Austin Brawner: What's up everybody? Welcome to another episode of the eCommerce Influence Podcast. My name is Austin Brawner.
Andrew Foxwell: And I'm Andrew Foxwell. Man, I got a great story for you about some Foxwell fan feedback that I have received off of the podcast. I think you're going to love this.
Austin Brawner: All right. I'd love to hear it.
Andrew Foxwell: All right. I got a note that the subject line was, "You on Austin Brawner's podcast," and the body of the email said, “Hey, man. This is,” not going to say the name, “I'm based in Germany, super awesome listening to your regular appearances on Austin Brawner's podcast the last few years. You have helped me grow my business, it's been great, keep the good content coming, and hopefully, he'll continue to have you as a guest. Cheers.” Name. I'm like, all right, so it's ours kind of together, I'm also co-host, so that's why I'm on a lot.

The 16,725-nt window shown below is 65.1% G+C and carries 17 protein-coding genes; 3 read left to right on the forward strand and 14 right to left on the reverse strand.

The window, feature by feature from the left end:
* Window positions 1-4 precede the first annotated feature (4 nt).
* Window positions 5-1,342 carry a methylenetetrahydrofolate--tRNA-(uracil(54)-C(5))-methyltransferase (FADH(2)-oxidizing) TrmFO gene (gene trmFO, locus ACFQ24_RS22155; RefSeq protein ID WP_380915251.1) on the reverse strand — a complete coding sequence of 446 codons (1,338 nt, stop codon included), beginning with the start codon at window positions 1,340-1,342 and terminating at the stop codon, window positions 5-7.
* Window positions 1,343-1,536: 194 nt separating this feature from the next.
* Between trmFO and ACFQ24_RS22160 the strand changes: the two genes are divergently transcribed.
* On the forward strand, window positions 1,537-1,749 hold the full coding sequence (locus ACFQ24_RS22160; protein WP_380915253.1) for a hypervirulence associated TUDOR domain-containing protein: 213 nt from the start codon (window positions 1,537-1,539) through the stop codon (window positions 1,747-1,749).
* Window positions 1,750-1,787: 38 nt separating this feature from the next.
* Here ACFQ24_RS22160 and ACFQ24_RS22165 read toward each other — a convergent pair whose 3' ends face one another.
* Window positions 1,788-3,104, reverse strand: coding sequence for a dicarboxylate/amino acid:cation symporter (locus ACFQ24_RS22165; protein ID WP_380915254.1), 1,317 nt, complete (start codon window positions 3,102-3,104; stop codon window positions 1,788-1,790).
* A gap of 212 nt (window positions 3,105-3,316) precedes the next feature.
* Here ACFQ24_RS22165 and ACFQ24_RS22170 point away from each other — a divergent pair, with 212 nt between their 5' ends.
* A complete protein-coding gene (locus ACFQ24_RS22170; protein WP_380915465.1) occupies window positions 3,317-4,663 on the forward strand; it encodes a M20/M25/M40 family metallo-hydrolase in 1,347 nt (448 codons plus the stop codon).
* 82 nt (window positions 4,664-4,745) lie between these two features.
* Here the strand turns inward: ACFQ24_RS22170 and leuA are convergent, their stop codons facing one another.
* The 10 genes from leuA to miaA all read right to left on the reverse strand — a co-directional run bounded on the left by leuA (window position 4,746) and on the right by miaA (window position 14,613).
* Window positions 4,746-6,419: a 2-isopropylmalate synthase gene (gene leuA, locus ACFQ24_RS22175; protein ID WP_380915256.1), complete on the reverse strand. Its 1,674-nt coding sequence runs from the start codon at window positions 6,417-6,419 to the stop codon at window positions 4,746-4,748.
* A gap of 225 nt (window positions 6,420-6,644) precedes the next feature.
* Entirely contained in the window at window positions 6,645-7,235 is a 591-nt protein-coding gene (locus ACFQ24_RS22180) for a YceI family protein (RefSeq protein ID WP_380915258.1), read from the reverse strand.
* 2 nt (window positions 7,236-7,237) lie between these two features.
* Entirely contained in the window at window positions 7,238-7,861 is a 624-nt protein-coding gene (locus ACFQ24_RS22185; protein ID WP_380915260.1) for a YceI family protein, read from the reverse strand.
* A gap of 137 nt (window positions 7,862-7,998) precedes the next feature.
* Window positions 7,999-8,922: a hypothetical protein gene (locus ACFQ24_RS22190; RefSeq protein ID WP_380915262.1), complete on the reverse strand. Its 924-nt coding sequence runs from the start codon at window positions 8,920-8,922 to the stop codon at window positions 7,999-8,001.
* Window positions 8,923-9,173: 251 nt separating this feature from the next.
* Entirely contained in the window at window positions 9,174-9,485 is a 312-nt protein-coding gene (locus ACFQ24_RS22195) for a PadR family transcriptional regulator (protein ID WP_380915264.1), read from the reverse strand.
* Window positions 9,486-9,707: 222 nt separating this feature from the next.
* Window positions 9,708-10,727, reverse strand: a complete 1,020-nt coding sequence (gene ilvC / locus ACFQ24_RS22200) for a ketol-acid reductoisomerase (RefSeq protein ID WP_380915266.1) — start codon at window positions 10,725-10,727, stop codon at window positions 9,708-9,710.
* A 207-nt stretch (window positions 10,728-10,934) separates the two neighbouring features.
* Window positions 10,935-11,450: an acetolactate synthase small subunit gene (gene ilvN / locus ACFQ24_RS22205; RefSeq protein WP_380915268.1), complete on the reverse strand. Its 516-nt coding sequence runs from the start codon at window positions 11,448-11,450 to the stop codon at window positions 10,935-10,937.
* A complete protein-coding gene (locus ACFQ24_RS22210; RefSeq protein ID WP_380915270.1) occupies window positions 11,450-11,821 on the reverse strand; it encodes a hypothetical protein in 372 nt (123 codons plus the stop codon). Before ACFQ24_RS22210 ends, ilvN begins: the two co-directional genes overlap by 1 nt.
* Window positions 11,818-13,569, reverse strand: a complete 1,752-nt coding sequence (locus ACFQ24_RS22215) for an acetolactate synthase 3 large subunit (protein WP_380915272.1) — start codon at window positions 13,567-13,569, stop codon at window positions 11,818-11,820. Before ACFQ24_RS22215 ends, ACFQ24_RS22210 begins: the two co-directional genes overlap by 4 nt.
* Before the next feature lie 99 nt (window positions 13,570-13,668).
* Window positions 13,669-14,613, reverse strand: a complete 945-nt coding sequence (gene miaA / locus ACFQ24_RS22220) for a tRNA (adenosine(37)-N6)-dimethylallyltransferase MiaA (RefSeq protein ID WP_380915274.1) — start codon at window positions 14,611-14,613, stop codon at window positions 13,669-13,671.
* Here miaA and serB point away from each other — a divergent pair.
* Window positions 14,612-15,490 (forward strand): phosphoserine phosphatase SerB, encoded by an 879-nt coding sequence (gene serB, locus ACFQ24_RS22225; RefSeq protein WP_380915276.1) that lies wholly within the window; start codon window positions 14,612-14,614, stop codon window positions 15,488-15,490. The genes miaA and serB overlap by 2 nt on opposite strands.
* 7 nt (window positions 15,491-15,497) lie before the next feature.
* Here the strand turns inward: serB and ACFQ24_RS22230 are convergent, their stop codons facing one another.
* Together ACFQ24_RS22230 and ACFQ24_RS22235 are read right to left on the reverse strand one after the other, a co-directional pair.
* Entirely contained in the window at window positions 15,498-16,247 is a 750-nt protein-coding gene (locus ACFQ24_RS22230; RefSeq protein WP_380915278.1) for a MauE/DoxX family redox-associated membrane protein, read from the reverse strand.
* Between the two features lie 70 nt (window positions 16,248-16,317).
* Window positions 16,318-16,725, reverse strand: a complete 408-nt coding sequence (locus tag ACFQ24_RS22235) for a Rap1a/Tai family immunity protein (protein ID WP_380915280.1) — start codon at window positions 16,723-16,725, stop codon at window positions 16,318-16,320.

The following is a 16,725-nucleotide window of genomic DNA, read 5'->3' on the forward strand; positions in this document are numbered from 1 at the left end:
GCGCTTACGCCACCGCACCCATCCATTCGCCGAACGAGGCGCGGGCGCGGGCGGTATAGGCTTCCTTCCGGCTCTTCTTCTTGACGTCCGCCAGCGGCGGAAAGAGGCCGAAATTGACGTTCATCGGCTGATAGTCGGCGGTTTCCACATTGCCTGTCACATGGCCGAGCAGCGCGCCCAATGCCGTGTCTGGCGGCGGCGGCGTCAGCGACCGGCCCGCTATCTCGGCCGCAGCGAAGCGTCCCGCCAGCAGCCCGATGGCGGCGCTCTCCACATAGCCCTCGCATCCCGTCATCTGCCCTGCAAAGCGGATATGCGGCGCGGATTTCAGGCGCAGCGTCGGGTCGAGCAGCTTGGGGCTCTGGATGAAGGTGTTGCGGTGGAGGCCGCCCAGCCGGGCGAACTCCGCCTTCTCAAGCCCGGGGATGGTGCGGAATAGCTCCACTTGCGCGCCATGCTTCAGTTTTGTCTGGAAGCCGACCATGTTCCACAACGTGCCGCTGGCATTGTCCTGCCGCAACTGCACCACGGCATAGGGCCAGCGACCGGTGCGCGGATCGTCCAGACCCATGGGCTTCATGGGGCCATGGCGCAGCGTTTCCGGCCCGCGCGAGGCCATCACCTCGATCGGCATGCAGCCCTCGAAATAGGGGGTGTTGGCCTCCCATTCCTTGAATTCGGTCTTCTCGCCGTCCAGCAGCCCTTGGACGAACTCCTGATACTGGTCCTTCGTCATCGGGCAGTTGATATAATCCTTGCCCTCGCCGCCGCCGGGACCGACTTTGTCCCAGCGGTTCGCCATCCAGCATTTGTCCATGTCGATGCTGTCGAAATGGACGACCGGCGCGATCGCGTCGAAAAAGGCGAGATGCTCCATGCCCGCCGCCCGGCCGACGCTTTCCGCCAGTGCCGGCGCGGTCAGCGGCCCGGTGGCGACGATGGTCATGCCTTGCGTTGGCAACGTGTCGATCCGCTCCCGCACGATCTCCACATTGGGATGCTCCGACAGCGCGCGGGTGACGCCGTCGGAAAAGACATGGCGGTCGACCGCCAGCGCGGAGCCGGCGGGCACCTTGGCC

Austin Brawner: You've been on every episode for the last year and a half.
Andrew Foxwell: I just loved it. I was just like, that's awesome. Who knows, this dude clearly came in, saw it, found it, like downloaded some episodes, and he's like, “Oh, I like these, you know, I like this, as long as Andrew's on, like it's pretty cool.” I just love that they didn't know that I was a regular on there, like they only had just enough, so just to be clear, yeah, I'm a co-host of the podcast.
Austin Brawner: We actively work to make sure that you're on as many episodes as possible.
Andrew Foxwell: Yeah.
Austin Brawner: Sometimes it doesn't happen. Sometimes you're on ones by yourself.